Sandwich Tern, including a yellow colour-ringed Irish individual; four Common Tern, again an all-red billed bird were present, and presumably yesterday's adult Roseate Tern present on the morning tide only.

Along the beach tideline 27 Sanderling and some of today's 20 Mediterranean Gull (3 juvs, 2 fs, 1ss, 14 adult) accompanied 305 Black-headed Gull, as did two Common Gull. And as the tide ebbed further to expose Pole Sands, Bull Hill and and mudflats, c.1685 Herring Gull descended to loaf.

Just 13 Gannet offshore, nine Common Scoter and three Manx Shearwater offshore. In the early evening at this of the year, Kittiwake return with prey from their daily commute hunting out at sea to feed their near fledged young at the Straight Point colony. It's not uncommon for skuas to exploit this opportunity, so can be a good time of day to look out for them but can be distant and whilst a dark phase Arctic Skua was identified, another skua harrying a Kittiwake was either Pomarine or Arctic.

The pair of Mute Swan with their two cygnets and a Little Grebe were on the Main Pond; at least a dozen Reed Warbler, including young were still being fed on this and at other ponds on site.

Overhead, ten Swift, nine Swallow, two House Martin, an unseasonal Golden Plover and a Yellow Wagtail. Two of four Raven flew SW and nine of the 13 Lesser Black-backed Gull seen today flew south in the first obvious autumn movement of this species.

A mixed feeding flock boosted numbers in the bushes where counts were of 19 Blue Tit, 15 Chiffchaff, 12 Stonechat, nine Blackcap, five Long-tailed Tit, four Whitethroat, three Willow Warbler, three Great Tit, three Collared Dove, two Sparrowhawk, a Great Spotted Woodpecker, a Song Thrush and remarkably still here, the juv Redstart first seen on 18th July.   

juv Redstart - Lee Collins


On Warren Point a single flock contained c.240 Starling and two Kestrel hovered overhead.

Wildlife news: a Red-tipped Clearwing Synanthedon formicaeformis a 'National Scarce B' was a new species for the site. Butterflies on the wing were one or two Red AdmiralClouded Yellow and Brown Argus, plus regular species GatekeeperCommon Blue and Small White.  One of the two Emperor Dragonfly hunted behind the hide.

Red-tipped Clearwing Synanthedon formicaeformis - Alan Keatley

Friday, 31 July 2020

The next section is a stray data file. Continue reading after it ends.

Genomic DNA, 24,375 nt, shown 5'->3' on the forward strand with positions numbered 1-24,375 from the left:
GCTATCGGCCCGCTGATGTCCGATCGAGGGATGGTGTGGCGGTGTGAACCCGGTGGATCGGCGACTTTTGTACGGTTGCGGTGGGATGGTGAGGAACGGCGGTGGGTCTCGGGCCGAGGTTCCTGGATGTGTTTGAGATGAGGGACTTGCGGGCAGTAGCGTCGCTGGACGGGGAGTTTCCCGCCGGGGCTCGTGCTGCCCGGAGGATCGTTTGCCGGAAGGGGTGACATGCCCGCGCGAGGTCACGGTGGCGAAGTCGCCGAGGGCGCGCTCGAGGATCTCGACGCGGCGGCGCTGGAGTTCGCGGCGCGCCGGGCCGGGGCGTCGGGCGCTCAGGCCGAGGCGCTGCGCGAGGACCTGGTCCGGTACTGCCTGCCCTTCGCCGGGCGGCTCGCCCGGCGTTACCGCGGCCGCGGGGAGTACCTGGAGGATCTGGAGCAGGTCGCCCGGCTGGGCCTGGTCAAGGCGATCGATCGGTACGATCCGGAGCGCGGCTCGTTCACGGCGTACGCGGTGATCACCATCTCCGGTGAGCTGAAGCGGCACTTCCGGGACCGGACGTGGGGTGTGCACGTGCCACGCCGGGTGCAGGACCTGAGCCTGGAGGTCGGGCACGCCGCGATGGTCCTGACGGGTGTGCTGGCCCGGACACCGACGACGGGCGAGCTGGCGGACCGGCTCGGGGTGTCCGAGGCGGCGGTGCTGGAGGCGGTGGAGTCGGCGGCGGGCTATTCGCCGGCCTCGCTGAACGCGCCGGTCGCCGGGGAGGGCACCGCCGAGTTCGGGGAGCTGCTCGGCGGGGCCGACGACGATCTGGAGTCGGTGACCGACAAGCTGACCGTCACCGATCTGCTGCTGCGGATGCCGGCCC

Friday 31st July

BirdTrack can be set up at the behest of County Recorders to highlight unusual species and counts in red, to flag potential clerical errors and requirement of further details. Given the site's prominence, receiving four red 'warnings' among a day's species list is frequent, but today there were six; it was a good day.

Even in the humid, cloudless sky and bright sunshine, with the tide well retreated, waders were audibly and visibly on the move early morning and the highlight was a Green Sandpiper that called a few times from the estuary corner as it flew off over the the site south; the second record of the year.

Cloud built through the day and light rain coincided with the early evening tide. As reported before, Dawlish Warren can really perform if its rains and this was no exception with a remarkable double of a summer-plumaged Curlew Sandpiper and a summer-plumaged Little Stint in The Bight. The last time these species were seen here in July was back in 2012 and 2005, respectively; this being only the 9th Little Stint in July and the last time both species were seen together here in July was in 1987.

adult Curlew Sandpiper - Lee Collins

Wader counts were 586 Oystercatcher, 389 Curlew, 218 Redshank, 53 Whimbrel, 35 Sanderling, 32 Ringed Plover, 20 Dunlin, eight Greenshank, six Bar-tailed Godwit, two Knot and a single Turnstone. That's 1,353 waders of 14 wader species.

Only about 55 Sandwich Tern on 'woodhenge', these included remaining Irish and South African ringed individuals. With them, six Common Tern including a second all red billed bird,  and an adult unringed Roseate Tern - another new bird. The Slavonian Grebe was again with up to 11 Mute Swan in the estuary. And a Kingfisher flew over the golf course.

A flying ant swarm in front of the rain attracted at least 200 Black-headed Gull, five Mediterranean Gull and 84 Swift. Earlier eight Swallow, three Raven and one House Martin flew through.